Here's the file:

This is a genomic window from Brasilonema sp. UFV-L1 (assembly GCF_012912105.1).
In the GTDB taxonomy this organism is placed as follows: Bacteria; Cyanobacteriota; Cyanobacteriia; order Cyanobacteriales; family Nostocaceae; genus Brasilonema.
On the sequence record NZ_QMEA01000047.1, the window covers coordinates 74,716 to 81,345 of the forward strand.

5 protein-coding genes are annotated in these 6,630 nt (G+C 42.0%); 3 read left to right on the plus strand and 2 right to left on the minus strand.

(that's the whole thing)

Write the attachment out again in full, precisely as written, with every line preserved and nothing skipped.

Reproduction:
This is a genomic window from Brasilonema sp. UFV-L1 (assembly GCF_012912105.1).
In the GTDB taxonomy this organism is placed as follows: Bacteria; Cyanobacteriota; Cyanobacteriia; order Cyanobacteriales; family Nostocaceae; genus Brasilonema.
On the sequence record NZ_QMEA01000047.1, the window covers coordinates 74,716 to 81,345 of the forward strand.

5 protein-coding genes are annotated in these 6,630 nt (G+C 42.0%); 3 read left to right on the plus strand and 2 right to left on the minus strand.